JS: I assume so. On occasion I have gone so far as to describe myself as an artist who designs collaboration models. Then I get nervous and back off quickly as those sorts of qualifications get you into trouble very quickly. From my point of view, every 'work' situation is different. Art practice, critical and theoretical authorship, publishing, teaching, business, research, family life, and my band. Well, ex-band. We broke up, although that was part of the model, it was still painful. Each situation is an opportunity to practice what you preach by instantiating some manifestation of a chosen theoretical model. In doing so I tend not to separate one instance of collaboration from another, it is rather more like an engine with different mechanisms referencing and informing one another. The one thing I would say is that my interest in information mapping, autopoieses, social networks, and emergent behavior is pretty central to everything. C5 is probably the most obvious in that regard in that it functions on so many levels. Oh yes, then there is the practical issue of getting interesting things done.

RG: Could you give some more concrete form to the last point, about "getting interesting things done"? Specifically, I think it would be interesting to know how the central interests that you mentioned play out differently in C5 and ISEA2006. What are the significant differences here if one looks at both of these as designed "collaboration models"?

JS: They are both designed as conversational systems through which specific structures, mechanisms and outcomes emerge. I mean this in the sense of Gordon Pask's elegant theory of learning systems. Pask viewed intelligence as emerging from learning systems based in conversational models of interaction and not as something resident in the head or compiled in a box. I am no expert on Pask but this approach made sense to me from the first time I encountered it, in the early 1980s, and has influenced my approach to collaboration design. The goal has never been to design for a pre-determined outcome but rather to formulate social systems of interaction through which determinate trajectories emerge. You don't exactly know what is coming until it comes and a lot of it depends on having the right players involved. On the other hand, it is not a mystery either. The trick is centering your personal control outside of the interactions themselves. C5 is a pretty decent example. As a model, what it does that is interesting is situate its outcomes in the blurred territory of business, research, and art. Exactly how it does that is directly dependent upon contractual legal and fiscal agencies that determine the forms of interactions between its partners. The business plan is simultaneously a binding contract and the artwork--the creative products: artworks, research, critical authorship--is only important as a reflection of the interactions. I am pretty proud of that. When C5 says it is not ironic, that is what we mean.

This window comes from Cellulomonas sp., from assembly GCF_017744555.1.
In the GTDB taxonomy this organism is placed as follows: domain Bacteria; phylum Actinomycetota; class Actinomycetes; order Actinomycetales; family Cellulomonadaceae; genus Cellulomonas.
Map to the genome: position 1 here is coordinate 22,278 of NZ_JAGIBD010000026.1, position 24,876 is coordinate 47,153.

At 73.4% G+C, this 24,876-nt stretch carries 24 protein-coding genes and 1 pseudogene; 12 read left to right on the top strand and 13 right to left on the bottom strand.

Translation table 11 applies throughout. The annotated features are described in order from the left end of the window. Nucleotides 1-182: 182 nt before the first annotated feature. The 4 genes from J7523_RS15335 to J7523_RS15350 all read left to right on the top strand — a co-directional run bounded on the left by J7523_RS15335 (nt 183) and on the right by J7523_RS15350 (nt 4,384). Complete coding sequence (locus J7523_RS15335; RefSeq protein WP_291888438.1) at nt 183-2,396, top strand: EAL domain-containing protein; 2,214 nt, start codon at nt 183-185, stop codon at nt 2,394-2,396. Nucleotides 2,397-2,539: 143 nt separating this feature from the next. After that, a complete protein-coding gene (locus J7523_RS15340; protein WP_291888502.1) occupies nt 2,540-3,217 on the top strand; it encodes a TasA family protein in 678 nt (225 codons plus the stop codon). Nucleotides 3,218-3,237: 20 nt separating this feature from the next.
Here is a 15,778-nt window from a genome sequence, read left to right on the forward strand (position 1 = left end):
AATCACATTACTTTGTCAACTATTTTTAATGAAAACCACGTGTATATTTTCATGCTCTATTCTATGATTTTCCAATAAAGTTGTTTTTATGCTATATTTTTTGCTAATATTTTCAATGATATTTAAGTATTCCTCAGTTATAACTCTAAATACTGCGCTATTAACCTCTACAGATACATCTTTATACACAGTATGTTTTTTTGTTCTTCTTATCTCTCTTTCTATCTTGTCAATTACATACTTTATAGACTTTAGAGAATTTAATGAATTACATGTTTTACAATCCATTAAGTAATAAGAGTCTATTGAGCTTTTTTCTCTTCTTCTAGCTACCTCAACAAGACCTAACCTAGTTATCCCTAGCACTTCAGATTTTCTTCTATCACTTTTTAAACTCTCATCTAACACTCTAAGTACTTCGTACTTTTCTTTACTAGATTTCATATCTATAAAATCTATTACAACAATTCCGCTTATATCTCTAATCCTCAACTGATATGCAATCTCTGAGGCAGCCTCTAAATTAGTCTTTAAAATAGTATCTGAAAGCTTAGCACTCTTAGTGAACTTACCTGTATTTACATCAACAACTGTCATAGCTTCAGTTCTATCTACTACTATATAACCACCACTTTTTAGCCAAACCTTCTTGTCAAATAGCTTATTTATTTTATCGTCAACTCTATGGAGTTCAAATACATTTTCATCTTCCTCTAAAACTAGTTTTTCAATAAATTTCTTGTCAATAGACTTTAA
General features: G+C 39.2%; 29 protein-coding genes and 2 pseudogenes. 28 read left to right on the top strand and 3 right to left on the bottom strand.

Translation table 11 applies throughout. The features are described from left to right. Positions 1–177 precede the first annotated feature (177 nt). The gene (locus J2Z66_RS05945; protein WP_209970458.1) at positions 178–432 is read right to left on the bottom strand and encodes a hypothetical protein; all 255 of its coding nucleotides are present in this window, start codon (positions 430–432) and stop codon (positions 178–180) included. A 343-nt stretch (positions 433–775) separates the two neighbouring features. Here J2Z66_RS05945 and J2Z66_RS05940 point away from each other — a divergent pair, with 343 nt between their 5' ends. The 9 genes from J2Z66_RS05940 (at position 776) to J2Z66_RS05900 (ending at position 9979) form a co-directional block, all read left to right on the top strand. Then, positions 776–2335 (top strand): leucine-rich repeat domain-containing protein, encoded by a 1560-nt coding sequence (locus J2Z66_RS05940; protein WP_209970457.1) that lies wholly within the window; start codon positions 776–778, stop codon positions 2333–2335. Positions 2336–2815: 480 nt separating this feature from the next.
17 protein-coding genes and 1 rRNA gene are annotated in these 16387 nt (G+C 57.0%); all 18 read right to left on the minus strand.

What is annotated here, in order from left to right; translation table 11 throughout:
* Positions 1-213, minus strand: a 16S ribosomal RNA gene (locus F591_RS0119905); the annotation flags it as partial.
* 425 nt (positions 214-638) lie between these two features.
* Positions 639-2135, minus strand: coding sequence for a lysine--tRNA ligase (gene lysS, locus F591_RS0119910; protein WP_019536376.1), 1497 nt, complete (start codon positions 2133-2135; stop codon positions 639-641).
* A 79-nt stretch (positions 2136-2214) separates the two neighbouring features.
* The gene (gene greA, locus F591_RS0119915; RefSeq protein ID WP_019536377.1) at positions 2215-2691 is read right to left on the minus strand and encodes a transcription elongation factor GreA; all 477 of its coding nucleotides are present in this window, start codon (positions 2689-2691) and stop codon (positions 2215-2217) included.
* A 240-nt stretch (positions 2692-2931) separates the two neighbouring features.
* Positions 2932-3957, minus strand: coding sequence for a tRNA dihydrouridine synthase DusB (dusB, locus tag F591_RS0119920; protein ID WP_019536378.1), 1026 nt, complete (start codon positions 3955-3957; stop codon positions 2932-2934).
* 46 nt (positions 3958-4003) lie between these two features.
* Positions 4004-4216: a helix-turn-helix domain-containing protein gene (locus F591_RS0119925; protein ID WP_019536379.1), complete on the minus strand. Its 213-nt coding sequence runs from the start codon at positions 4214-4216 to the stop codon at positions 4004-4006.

ISEA2006 is a different animal all together. For one, as the organizers we inherited a system that has a tradition of open calls for participation reviewed by an international program committee. From the outset we decided that we wanted to find out how ISEA might be 'organized' differently accepting these 2 factors. In December of 2005, an on-line forum was held to discuss appropriate strategies and structures for ISEA2006 response to the symposium themes: Transvergence, Interactive City, Community Domain and Pacific Rim. You can probably see the first element of strategy which was to offer up a set of thematics that require critical interpretation as to their relational dynamics. The Forum made numerous recommendations but perhaps the most significant in terms of your question is that the symposium should enable conversation and discussion. Certain decisions were forthcoming: no reading of papers, pre-publishing of abstracts and manuscripts on-line, limiting the number of tracks, offering of extended sessions to encourage audience interaction, having moderators for each session, a parallel track of nothing but artist presentations running continuously, a re:mote symposium to telcon-in participants who could not be present, a poster session staged in the main venue as an art exhibition, web and video streaming, a rapporteur blogging the event, and many other features. The International Program Committee was then able to evaluate proposal submissions while seeing the symposium as a platform for conversation that would take advantage of some of these mechanisms. Once the evaluations were complete they were passed to a Host Committee to review and structure into appropriate session configurations and sequences. Over 1800 submissions were received for symposium and exhibitions and over 400 artists, curators and researchers contributed to the selection and shape of the event. The point is that the goal was not only to produce the conversational model in a symposium but to also use the mechanisms of inclusion and transparency in doing so. Oh yeah, and then there is the entirety of having ISEA2006 as the platform for establishing ZeroOne San Jose as a new North American biennale. We'll see if this all works. Certainly worth a try.